Tea Culture

After eight hours on a plane and two jostling in a taxi to central London, I finally arrived at my hotel. I had not slept one minute on my flight, nor had I ate or drank anything since the small ration of yogurt I received before landing. It was around ten in the morning (five A.M. Florida time), so my room was not yet ready. However, the kind concierge asked, “would you like some tea?” I said, yes. He then showed me into the library by a warm fire. A few minutes later, he brought my tea, and I settled in. It certainly was a warm welcome and a great way to be introduced to England.

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I have been in London a week, and I have had tea every day. I have had afternoon tea, high tea, black tea, green tea, peppermint tea, chamomile tea, chai tea, and lavender tea. I have drunk tea in Russell Square, the British Museum, the Victoria & Albert Museum, Covent Gardens, the Royal Opera House, Paddington station, and Kentish Town (a borough of London), where I will be staying for the next five weeks.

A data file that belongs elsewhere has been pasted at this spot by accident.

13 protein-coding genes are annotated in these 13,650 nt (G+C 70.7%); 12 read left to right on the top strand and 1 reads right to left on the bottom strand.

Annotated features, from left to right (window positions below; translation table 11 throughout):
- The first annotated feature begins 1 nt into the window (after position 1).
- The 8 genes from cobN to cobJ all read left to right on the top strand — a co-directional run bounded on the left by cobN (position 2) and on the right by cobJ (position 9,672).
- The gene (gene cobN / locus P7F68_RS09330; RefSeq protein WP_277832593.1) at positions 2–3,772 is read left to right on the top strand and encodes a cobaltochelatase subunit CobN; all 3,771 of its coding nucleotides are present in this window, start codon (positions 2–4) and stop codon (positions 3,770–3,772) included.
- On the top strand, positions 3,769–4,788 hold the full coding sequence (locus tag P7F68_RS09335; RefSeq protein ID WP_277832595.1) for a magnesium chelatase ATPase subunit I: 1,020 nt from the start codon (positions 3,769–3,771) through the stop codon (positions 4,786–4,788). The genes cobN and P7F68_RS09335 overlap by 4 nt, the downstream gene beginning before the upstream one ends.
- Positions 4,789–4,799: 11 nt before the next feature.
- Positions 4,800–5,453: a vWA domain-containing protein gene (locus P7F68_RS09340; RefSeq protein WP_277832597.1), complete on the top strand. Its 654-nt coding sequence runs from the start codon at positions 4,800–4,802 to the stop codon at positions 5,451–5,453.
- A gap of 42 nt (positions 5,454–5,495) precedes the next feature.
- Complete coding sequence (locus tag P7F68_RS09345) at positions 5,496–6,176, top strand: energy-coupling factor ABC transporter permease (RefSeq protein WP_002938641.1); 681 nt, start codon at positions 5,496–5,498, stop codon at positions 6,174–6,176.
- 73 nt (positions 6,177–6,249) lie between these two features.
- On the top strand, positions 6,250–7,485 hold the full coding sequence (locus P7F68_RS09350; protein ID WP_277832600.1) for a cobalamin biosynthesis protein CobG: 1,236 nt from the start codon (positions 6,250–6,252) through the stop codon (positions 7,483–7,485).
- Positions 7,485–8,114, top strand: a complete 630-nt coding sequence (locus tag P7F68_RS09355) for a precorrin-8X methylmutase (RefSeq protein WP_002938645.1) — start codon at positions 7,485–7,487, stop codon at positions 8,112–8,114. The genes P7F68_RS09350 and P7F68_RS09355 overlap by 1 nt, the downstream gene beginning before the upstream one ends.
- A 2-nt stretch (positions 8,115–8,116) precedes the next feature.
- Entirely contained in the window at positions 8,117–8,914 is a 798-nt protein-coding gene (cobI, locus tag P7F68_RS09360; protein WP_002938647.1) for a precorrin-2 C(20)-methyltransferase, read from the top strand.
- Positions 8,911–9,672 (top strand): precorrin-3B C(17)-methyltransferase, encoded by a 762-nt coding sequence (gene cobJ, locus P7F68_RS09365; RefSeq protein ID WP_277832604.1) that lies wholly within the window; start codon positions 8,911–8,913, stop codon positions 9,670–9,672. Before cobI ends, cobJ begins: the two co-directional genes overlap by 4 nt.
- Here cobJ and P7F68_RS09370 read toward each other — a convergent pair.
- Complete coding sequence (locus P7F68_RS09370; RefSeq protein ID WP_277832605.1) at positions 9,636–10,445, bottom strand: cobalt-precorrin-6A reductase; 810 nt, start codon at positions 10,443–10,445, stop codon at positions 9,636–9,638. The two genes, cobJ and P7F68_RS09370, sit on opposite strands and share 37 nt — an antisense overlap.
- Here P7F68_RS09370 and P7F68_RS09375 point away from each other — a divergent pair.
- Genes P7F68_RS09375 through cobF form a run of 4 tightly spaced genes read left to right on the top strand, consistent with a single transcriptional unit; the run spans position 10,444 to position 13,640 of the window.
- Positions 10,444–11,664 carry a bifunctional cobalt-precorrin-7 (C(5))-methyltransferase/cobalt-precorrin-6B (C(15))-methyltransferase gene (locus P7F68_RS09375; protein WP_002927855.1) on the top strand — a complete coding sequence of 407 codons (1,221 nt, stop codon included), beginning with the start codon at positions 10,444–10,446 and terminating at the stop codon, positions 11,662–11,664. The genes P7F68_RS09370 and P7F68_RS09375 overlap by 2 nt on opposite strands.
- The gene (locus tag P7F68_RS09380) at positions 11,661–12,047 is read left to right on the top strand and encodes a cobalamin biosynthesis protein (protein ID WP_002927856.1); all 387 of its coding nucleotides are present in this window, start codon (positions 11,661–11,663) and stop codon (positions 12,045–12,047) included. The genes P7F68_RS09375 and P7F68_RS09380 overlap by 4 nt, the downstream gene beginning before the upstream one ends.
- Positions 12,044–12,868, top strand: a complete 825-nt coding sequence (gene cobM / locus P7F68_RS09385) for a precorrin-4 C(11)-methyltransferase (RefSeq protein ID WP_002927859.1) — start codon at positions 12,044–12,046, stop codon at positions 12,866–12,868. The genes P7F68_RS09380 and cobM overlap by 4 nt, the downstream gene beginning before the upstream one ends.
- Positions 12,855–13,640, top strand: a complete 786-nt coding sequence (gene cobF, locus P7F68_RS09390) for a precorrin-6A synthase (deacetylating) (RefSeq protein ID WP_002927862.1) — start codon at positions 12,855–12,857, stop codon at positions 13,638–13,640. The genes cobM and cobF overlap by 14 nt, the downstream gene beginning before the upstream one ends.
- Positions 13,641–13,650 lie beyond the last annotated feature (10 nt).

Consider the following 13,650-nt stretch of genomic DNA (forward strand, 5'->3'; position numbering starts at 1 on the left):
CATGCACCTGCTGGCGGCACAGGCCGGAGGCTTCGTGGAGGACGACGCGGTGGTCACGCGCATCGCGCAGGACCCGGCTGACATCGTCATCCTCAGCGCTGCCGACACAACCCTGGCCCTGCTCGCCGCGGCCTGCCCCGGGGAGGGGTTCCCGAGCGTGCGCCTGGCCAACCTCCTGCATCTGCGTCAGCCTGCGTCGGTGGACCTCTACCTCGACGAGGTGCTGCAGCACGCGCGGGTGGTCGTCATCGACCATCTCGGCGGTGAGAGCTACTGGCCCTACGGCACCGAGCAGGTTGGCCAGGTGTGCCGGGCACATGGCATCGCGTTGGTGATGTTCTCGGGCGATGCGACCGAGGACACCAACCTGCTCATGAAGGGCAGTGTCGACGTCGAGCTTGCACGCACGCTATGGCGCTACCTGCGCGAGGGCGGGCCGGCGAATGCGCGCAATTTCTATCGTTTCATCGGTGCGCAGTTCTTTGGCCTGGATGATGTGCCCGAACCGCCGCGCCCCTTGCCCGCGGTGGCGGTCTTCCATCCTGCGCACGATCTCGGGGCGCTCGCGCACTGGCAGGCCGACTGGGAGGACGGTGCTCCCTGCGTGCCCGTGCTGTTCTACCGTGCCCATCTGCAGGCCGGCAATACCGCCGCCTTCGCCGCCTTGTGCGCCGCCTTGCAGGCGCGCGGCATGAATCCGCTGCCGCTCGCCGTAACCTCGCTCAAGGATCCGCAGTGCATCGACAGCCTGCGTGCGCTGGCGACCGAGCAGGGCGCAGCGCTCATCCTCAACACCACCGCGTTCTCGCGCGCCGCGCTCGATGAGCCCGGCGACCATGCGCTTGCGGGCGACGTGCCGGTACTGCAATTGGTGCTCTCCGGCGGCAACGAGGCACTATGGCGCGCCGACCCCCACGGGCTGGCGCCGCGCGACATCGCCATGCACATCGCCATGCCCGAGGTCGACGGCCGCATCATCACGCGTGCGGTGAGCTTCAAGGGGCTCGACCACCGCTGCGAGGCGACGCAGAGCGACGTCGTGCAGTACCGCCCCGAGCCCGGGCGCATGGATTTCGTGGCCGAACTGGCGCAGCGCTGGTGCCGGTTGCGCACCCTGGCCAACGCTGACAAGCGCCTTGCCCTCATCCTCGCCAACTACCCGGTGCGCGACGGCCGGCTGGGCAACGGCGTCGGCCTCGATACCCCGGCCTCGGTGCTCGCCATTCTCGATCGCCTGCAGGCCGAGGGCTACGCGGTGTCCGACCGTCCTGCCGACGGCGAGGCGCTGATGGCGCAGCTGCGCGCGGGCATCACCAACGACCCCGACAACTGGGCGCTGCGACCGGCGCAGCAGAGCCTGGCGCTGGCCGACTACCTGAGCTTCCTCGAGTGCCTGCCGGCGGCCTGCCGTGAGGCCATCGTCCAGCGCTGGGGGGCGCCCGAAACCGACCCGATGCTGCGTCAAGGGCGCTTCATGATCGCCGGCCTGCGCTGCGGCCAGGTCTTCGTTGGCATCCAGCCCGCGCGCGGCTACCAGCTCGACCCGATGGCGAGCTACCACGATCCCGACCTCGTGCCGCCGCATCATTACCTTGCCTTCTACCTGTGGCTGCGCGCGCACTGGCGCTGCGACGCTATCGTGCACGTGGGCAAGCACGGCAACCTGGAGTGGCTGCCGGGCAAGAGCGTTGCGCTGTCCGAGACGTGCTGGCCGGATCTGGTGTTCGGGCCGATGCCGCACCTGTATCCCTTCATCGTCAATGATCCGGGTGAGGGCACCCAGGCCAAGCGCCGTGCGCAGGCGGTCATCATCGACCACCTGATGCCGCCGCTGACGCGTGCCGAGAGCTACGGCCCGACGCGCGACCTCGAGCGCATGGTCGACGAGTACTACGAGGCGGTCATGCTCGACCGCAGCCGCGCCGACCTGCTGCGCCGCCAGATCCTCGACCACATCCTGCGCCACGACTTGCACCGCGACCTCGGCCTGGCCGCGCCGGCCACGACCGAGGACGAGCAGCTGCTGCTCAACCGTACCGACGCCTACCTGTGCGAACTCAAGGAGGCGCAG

I have always loved tea and have also always preferred it over coffee. So, it seems as if I am in the right place. Tea is more than a warm drink, however. Tea has been a means for me to experience new places and to savor the moment. Just the other day, I walked into Kentish Town to get a cup at a café. I sat outside and struck up a conversation with a resident. In Covent Gardens, I had tea while listening to a live performer sing opera. When I was feeling homesick, I made myself a cup and felt a little better. It has helped me adjust to this new place with its unique customs and culture. London is such a vast, dynamic, and vibrant city. I know there are so many more places, and teas, for me to explore.

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English Breakfast
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